Additionally, the regulations benefit servicers by defining a complete loss mitigation application liberally as “an application in connection with which a servicer has received all of the information that the servicer requires from a borrower in evaluating applications for the loss mitigation options available to the borrower.” In this respect, servicers are held to a “reasonable diligence” standard to collect additional documentation when loss mitigation applications are incomplete.
Finally, servicers are only required to review one complete loss mitigation application after the effective date of the regulations, January 10, 2014, and multiple loss mitigation applications need not stop the progress of a foreclosure action once a complete application has been reviewed and did not result in a resolution.
What rights to litigate the loss mitigation regulations do borrowers have?
With the exception of Section 1024.41, borrowers do not have a private right of action under RESPA Section 2605(f) to litigate claims that servicers have violated these regulations. Federal district courts have denied that borrowers hold the right to enforce provisions of these regulations: (i) requiring servicers to enact loss mitigation policies and procedures (Section 1024.38), (ii) to make early live contact with borrowers regarding loss mitigation options (1024.39), and (iii) to ensure continuity of contact with borrowers (Section 1024.40). Instead, the full extent of borrowers’ rights to enforce the loss mitigation regulations is contained in Section 1024.41. Furthermore, as with all RESPA claims, borrowers must have suffered actual damages caused by the servicers’ violation of the loss mitigation regulations to establish liability.
What are some of the trends in loss mitigation litigation?
In many cases, borrowers have asserted claims against servicers without understanding the limited nature of their rights under the regulations. Often borrowers fail to acknowledge that they cannot rescind judicial sales by asserting actions against servicers under these regulations and that they are only entitled to review of one complete and timely submitted loss mitigation application.
For these reasons, borrower complaints in district court are frequently dismissed for failure to state a claim under Rule 12(b)(6). Under Rule 12(b)(6), complaints are subject to dismissal if they do not contain sufficient factual allegations to enable the trier of fact to conclude that the defendant is liable. This can easily occur when borrowers attempt to assert claims under these regulations for which they have no private right of action or when they cannot allege that they submitted a timely and complete loss mitigation application to the servicer. Nor do the regulations bind assignees or investors, only servicers, and nonborrower spouses lack the standing to recover under the regulations.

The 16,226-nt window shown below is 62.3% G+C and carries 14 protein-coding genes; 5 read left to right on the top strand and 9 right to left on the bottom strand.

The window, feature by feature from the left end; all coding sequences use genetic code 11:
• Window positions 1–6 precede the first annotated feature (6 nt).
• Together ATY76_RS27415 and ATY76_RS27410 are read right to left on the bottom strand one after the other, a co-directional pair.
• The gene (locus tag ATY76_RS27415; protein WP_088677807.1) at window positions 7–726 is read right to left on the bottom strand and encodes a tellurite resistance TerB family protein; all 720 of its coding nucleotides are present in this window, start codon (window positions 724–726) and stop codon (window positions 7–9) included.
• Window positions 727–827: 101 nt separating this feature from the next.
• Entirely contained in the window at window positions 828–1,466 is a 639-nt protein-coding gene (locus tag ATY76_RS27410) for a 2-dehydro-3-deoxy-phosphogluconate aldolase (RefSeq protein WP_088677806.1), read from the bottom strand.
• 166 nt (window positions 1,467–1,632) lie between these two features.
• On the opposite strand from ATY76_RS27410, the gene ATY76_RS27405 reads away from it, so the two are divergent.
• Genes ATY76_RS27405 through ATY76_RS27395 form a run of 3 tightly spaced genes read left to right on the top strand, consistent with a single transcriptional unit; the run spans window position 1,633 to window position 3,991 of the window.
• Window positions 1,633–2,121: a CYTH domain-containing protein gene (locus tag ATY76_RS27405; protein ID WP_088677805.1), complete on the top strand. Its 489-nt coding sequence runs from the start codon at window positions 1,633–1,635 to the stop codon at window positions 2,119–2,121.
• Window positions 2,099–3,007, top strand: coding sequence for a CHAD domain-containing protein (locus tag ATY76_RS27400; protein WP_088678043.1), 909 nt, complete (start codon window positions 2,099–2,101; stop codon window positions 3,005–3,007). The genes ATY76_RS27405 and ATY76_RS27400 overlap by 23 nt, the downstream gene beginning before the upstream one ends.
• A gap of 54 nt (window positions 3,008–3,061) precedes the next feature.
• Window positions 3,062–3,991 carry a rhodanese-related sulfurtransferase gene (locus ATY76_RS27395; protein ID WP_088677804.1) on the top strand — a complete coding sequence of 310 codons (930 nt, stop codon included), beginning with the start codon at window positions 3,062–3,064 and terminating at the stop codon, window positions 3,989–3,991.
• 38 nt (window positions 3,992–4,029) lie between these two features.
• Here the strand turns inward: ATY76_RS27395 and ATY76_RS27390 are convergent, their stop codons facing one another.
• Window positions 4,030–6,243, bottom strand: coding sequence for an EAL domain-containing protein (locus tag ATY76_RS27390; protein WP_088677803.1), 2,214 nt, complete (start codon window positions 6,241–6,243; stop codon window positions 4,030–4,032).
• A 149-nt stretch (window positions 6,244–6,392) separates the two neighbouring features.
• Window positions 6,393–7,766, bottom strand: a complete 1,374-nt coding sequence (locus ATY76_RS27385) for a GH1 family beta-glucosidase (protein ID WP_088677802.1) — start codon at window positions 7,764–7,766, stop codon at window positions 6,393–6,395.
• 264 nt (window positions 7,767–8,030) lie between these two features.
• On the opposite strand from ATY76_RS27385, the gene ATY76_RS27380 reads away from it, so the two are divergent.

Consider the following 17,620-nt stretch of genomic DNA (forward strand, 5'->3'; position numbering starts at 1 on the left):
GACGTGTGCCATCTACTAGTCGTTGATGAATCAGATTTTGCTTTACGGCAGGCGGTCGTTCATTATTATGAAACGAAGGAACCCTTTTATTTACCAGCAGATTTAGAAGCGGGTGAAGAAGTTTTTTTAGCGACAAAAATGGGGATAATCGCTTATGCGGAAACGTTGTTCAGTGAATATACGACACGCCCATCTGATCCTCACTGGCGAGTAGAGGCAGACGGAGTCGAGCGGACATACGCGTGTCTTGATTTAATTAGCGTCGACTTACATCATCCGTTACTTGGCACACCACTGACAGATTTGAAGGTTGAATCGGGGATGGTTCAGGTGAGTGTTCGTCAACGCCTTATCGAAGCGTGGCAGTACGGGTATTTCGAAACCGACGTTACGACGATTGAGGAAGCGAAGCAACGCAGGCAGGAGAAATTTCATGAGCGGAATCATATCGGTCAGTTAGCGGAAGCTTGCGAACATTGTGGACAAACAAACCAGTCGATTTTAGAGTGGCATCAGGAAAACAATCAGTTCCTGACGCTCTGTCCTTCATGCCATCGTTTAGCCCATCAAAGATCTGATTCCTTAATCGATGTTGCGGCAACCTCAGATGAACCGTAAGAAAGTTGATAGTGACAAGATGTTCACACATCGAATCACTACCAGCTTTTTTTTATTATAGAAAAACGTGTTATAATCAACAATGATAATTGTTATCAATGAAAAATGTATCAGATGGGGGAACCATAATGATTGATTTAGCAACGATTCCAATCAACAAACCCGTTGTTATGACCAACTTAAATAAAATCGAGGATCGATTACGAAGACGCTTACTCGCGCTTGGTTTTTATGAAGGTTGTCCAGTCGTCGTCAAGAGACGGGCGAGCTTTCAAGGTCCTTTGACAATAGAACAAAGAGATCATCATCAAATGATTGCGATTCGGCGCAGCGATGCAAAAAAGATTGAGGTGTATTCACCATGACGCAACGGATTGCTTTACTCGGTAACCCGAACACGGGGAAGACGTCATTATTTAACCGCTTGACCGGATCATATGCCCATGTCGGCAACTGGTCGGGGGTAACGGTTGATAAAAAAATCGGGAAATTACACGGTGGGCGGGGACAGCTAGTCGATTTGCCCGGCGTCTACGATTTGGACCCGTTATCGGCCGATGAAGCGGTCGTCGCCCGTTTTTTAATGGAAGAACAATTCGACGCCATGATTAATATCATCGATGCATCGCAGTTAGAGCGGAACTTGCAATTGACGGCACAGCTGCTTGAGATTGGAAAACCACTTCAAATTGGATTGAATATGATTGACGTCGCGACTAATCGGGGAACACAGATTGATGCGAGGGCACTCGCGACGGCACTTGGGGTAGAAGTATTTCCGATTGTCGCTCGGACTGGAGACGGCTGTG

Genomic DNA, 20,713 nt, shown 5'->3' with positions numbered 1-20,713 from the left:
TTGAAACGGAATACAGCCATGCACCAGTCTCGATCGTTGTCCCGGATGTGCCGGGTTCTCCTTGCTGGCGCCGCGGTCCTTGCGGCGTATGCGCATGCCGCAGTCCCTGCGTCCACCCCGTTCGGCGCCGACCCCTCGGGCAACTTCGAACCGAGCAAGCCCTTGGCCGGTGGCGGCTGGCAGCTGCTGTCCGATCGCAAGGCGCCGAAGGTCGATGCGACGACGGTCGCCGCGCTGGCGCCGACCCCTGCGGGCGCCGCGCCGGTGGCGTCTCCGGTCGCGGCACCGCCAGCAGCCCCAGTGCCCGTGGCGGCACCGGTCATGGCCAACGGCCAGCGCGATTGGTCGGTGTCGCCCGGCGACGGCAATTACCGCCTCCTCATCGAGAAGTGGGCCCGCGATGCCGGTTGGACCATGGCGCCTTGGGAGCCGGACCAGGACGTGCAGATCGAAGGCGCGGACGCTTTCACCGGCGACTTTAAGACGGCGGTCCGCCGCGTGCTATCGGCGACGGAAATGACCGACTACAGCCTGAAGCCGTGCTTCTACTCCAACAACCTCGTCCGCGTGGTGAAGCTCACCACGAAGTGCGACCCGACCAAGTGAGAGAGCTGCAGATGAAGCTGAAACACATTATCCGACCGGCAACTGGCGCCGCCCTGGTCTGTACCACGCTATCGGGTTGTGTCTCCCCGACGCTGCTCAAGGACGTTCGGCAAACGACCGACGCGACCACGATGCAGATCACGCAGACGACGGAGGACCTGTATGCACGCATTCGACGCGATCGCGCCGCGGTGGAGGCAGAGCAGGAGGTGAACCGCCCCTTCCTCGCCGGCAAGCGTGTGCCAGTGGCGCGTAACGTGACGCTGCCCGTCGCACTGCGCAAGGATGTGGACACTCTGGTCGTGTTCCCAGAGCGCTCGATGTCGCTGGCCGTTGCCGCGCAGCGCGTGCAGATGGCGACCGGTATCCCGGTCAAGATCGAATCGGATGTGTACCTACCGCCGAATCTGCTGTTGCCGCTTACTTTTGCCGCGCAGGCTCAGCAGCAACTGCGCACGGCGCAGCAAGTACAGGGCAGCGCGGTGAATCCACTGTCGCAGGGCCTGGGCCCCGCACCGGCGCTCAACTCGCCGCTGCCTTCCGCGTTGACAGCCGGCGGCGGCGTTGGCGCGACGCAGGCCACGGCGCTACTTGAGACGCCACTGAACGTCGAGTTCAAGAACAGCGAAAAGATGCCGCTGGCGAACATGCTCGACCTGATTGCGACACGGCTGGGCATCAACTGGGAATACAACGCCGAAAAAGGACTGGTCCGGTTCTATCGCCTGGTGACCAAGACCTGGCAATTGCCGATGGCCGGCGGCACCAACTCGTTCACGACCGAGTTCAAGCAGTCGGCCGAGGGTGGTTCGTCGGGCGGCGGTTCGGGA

What are some of the better strategies to defend against borrower claims?
At this time, probably the way to defend against borrowers’ claims against servicers under these regulations is to challenge whether the borrower’s pleading contains sufficient facts to state a claim against the servicer for a violation under Section 1024.41.
However, several district courts are taking notice that many borrower claims are so fact-intensive as pleaded that the district court will deny a servicer’s motion to dismiss. For instance, if the timing of the borrower’s submission of a loss mitigation application leaves doubt as to when the application was complete and submitted, the district court may deny the motion to dismiss. District courts may also deny the motion because all reasonable inferences of fact are resolved in favor of the borrower under the 12(b)(6) standard, and the remedial nature of the loss mitigation regulations requires that the regulations be liberally construed in favor of the borrower.
Besides a borrower’s failure to allege the correct facts against a servicer to support a violation, the borrower’s complaint could nevertheless be subject to dismissal under the applicable state’s res judicata doctrine or the federal Rooker-Feldman doctrine. If the borrower had the opportunity to raise the alleged violation in state court or did raise it, the federal court may dismiss for lack of jurisdiction.
If borrower claims are not resolved through the servicer’s filing a motion to dismiss, they may be resolved at summary judgment as the correct dates and documents submitted are put before the court. But trials are a possibility when real factual disputes arise regarding whether servicers complied with their duties within the applicable time frames.